Navigating E3 with Social Anxiety

img_6198Last week I returned from my second trip to E3. It’s an event that I have dreamt of going to for over 20 years, and due to the incredible kindness of someone I had never even met before (you know who you are), I was given the opportunity to make that dream come true. As someone who has closely followed the video game industry for many years, one of the biggest thrills while there has been seeing many game developers, journalists, podcasters, and other industry folks whom I’ve admired and respected. Unfortunately I’ve never actually met most of those people who I saw at the show because I never worked up the courage to walk up and introduce myself.

You see, I have a pretty decent case of social anxiety. It’s not something that rears it’s head all of the time, and it’s not what I would classify as a severe case, but it’s bad enough that when it does happen it prevents me from doing a lot of things. It’s something that I think I’ve struggled with my entire life even though I was really only able to put my finger on what it was over the last couple of years. I’ve always known that I was “shy” and that I usually avoided most social gatherings (weddings, parties) like it was the plague, but I don’t think it was until Mega Dads started growing that I began to connect the dots and pinpoint that it was anxiety that was at the root of it all.

One of the big things about going to E3 is obviously getting to play a bunch of games and writing about them for the website, but the other perk is that the convention can be great for networking. Meeting other people in the industry and making connections could not only be a lot of fun, but also helpful in trying to grow Mega Dads as a platform. Unfortunately, when the mere thought of introducing myself to a Jeff Cannata or Jessica Chobot makes me break into a sweat, I feel like I’m letting one of the greatest aspects of this experience pass me by, and I hate it. It’s not something that I can just chalk up to being star struck either, I saw multiple local podcasters and Twitch streamers on my flights to and from Los Angeles and I couldn’t get up the nerve to approach them either.

To someone who doesn’t struggle with this it probably sounds silly. I can’t even tell you how many people I’ve passed in the hallways, or stood in line with and thought to myself “Do it. Go say hi. Introduce yourself.” only to watch them walk away. Even people with whom I’ve communicated with via email for various features on the site, so I know they’d be friendly and happy to meet me, but it doesn’t matter. I just can’t bring myself to do it. What the hell is wrong with me?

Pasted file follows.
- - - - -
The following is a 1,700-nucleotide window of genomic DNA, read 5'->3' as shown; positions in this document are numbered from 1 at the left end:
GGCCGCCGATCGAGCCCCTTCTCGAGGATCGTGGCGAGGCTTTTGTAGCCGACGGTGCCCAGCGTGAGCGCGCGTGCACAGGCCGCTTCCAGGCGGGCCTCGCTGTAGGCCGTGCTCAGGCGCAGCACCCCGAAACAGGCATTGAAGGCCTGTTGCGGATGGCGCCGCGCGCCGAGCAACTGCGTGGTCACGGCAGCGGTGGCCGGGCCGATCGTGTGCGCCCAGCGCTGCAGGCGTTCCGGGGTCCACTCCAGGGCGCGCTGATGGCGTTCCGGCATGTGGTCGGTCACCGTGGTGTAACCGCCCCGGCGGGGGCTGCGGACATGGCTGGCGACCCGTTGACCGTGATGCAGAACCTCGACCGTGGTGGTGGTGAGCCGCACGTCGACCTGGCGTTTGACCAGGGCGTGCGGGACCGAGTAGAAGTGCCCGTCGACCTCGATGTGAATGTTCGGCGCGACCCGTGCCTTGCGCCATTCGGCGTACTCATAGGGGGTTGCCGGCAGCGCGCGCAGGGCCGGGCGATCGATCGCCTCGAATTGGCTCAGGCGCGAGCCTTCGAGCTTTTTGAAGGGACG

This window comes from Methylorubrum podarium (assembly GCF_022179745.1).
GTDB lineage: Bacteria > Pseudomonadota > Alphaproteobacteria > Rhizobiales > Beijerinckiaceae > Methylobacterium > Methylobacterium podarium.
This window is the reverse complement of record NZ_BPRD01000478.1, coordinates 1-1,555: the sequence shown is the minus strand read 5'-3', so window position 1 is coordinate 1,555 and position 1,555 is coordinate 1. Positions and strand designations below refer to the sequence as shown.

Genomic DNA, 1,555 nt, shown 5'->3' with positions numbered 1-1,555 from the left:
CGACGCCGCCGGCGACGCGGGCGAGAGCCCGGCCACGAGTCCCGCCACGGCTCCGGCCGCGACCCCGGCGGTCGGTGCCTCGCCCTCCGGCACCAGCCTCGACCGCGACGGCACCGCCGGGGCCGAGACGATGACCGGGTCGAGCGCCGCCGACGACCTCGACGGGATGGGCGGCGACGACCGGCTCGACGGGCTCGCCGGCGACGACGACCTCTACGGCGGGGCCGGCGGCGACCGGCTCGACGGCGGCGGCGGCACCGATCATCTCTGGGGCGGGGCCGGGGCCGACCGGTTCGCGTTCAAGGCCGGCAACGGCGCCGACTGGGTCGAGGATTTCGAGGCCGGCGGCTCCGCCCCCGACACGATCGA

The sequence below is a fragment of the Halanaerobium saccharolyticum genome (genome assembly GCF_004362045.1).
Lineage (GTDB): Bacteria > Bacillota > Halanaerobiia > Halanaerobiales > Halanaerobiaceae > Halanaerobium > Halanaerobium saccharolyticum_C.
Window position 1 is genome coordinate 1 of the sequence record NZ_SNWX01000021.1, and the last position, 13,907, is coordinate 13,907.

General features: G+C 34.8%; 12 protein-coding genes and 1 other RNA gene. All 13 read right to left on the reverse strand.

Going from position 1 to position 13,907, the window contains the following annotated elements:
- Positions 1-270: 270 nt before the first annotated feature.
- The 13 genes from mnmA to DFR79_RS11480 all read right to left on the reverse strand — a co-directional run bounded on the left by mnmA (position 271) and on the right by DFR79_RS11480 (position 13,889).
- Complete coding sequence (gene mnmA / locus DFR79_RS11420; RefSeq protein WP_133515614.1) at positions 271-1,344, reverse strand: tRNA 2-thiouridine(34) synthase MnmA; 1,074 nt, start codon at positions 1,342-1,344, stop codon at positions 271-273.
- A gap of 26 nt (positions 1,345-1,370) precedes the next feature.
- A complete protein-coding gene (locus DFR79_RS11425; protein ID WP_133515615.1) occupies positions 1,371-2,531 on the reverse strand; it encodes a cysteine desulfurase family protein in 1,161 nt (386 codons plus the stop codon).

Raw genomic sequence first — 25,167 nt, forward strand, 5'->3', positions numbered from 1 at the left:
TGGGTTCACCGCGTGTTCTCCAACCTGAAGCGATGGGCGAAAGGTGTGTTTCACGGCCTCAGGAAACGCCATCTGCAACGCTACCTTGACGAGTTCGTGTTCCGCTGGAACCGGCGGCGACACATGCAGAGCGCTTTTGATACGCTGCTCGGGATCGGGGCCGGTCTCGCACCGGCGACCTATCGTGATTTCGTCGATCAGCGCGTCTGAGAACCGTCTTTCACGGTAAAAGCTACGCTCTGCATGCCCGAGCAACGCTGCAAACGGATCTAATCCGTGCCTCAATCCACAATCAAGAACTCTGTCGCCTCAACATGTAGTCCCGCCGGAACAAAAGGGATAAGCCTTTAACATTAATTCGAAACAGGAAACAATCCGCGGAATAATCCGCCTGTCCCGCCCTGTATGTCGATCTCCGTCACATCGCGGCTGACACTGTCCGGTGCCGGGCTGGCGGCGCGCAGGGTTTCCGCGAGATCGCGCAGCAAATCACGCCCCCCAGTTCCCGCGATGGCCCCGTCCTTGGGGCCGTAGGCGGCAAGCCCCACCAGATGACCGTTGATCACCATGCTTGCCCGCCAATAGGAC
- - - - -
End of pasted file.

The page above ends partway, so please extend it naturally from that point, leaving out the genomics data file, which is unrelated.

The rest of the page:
Part of it is probably a bit of imposter syndrome. Even though this was our second trip to E3, I’ve always had this feeling in the back of my mind that someone is going to find out that we’re not that big of a deal and that we don’t really belong there. Part of it might also be the fear of rejection. Even though almost everybody whom I’ve met in the industry has been remarkably kind and welcoming, you never know when you’ll come across that one who turns out to be colossal dickbag and tells you to go away. Mostly though I think it’s just something that cannot be explained. There’s no rational behind it, it’s just something that…. is.

Like I said, I think this year I was a little bit better. I managed to introduce myself to Cory Barlog and I requested a high five from Marissa Roberto, but these were baby steps. For every one of those success stories there is an Austin Walker who I let walk by me on the way to the media lounge, or a PR person who I didn’t thank for getting us an appointment with a game because I didn’t want to interrupt her. It’s something that I think I’ll always struggle with, but hopefully each and every year I can push myself to be a little bit more vulnerable and put myself out there.

This isn’t something that I’ve ever really spoken about to anybody, and I wasn’t even sure if there was any point to writing this, but both during and after E3 I’ve spoken to or read posts from several other people who have opened up about the social anxiety that they themselves struggle with during the show. People who are both fresh faces to this world like myself and successful industry veterans who I would never would have suspected struggled with the same issues that I do.

So I guess I’m writing this not so much in the hopes that I myself will get something directly from it, but to add a voice to the many who are dealing with the same type of issue, and to hopefully let some other guy or gal out there who was scared shitless to introduce themselves at E3 know… you’re not the only one feeling this way. It’s okay not to force yourself into a situation you’re not comfortable with, you can do as much or as little as you’re ready for. There are a lot of us in the same boat, and if we know that we’re not alone maybe we can start taking a few tiny steps forward together.

Adam and I with Cory Barlog and Danielle Bisutti


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